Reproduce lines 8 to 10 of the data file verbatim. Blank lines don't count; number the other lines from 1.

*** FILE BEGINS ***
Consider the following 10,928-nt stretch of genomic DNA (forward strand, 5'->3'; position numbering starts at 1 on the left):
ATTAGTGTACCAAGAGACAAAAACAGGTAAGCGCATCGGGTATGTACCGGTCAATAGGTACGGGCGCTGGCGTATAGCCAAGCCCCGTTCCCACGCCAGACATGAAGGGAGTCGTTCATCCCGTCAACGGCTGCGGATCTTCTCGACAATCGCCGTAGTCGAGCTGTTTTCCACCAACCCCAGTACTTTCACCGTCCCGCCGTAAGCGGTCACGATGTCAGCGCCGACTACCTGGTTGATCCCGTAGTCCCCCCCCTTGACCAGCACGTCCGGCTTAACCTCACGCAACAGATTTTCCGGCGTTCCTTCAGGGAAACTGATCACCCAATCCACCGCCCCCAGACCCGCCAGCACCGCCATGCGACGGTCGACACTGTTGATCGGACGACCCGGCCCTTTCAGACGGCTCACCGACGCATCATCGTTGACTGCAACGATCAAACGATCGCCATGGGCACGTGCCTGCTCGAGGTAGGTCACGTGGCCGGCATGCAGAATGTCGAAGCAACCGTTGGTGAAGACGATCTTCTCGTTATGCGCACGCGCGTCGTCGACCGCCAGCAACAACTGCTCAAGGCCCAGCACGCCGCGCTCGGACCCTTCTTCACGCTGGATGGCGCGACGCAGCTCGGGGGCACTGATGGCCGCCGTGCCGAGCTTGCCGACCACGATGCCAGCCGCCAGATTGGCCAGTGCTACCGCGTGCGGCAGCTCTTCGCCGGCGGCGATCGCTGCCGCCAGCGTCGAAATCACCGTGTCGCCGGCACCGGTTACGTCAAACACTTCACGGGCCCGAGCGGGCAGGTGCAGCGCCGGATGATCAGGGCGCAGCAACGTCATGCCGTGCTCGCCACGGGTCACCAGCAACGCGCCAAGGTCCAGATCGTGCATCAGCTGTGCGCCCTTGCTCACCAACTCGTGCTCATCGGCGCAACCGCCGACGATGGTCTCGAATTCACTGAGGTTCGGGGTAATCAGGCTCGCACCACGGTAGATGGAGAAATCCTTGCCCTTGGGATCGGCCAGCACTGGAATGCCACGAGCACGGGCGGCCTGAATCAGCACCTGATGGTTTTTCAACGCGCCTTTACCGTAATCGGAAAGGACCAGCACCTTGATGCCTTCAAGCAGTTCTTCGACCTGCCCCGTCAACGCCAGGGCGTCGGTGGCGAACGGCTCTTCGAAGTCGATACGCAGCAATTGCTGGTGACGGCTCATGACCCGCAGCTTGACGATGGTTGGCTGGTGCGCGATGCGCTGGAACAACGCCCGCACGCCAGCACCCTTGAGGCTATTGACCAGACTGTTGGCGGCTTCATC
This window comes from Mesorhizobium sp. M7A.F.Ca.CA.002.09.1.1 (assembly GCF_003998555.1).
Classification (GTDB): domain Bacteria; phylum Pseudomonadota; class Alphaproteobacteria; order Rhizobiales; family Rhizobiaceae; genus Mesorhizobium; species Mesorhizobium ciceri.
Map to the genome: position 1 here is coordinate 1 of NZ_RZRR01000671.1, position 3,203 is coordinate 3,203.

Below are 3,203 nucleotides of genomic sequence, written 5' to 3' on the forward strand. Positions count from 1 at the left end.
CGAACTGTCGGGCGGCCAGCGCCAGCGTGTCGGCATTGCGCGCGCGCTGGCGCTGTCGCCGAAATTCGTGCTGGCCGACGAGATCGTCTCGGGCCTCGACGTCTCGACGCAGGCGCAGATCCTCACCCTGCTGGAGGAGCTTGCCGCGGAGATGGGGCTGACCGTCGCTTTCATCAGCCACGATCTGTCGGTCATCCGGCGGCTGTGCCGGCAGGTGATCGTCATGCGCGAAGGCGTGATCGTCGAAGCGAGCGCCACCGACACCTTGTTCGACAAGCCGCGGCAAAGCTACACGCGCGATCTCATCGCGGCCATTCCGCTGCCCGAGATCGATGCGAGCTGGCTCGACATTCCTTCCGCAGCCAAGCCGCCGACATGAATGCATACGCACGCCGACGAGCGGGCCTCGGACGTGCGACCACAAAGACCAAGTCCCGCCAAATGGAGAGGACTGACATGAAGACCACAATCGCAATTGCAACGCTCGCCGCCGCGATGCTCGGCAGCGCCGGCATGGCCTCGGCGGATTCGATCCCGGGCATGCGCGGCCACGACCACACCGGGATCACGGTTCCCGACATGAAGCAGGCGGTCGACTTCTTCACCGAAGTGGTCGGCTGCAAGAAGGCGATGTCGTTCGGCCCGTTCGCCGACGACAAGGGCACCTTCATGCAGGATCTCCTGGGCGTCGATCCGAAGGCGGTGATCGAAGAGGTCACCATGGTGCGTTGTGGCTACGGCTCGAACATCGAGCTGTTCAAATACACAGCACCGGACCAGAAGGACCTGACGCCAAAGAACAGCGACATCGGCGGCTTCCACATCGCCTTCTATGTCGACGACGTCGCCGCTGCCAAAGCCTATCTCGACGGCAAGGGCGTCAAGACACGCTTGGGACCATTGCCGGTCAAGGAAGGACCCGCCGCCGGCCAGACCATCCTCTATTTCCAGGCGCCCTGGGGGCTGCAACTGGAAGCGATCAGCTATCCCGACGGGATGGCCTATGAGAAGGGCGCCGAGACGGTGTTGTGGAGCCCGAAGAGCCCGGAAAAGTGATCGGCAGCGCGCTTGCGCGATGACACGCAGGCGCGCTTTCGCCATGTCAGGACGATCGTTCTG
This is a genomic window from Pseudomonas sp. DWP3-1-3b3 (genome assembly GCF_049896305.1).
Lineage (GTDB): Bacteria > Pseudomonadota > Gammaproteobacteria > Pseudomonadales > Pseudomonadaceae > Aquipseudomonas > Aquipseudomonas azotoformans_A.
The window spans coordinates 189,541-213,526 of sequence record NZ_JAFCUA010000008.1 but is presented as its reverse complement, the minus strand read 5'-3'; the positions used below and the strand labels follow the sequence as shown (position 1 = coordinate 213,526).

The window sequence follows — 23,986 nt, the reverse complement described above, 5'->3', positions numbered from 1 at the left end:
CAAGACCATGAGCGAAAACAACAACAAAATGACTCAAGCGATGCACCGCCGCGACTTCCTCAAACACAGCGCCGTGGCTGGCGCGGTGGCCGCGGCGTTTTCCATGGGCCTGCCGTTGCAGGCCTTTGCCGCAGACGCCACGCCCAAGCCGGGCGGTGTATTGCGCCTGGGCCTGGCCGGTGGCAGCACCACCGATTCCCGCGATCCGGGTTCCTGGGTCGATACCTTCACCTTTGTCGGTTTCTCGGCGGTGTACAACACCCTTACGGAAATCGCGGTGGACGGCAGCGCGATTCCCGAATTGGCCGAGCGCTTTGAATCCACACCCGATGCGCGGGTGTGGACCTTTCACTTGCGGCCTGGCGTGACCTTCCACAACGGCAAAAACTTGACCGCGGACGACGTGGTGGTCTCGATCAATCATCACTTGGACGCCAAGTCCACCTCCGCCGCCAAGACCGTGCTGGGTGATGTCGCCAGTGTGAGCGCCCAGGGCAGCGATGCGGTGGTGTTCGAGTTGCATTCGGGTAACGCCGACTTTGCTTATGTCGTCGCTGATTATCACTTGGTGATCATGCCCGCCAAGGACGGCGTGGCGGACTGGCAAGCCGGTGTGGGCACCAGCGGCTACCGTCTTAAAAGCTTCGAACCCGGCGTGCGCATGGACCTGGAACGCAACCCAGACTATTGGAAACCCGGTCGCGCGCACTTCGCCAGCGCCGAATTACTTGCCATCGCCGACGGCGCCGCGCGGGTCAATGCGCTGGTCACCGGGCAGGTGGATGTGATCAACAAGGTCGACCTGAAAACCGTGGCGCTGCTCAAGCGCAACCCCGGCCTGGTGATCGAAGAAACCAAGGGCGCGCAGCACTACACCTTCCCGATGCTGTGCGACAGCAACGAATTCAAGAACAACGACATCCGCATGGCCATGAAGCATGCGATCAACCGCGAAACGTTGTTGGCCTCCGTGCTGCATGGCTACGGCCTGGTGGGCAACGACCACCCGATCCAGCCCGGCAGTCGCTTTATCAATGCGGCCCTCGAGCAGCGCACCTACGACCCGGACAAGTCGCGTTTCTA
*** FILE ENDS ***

This is a genomic window from Pseudomonas sp. DWP3-1-3b3 (genome assembly GCF_049896305.1).
Lineage (GTDB): Bacteria > Pseudomonadota > Gammaproteobacteria > Pseudomonadales > Pseudomonadaceae > Aquipseudomonas > Aquipseudomonas azotoformans_A.
The window spans coordinates 189,541-213,526 of sequence record NZ_JAFCUA010000008.1 but is presented as its reverse complement, the minus strand read 5'-3'; the positions used below and the strand labels follow the sequence as shown (position 1 = coordinate 213,526).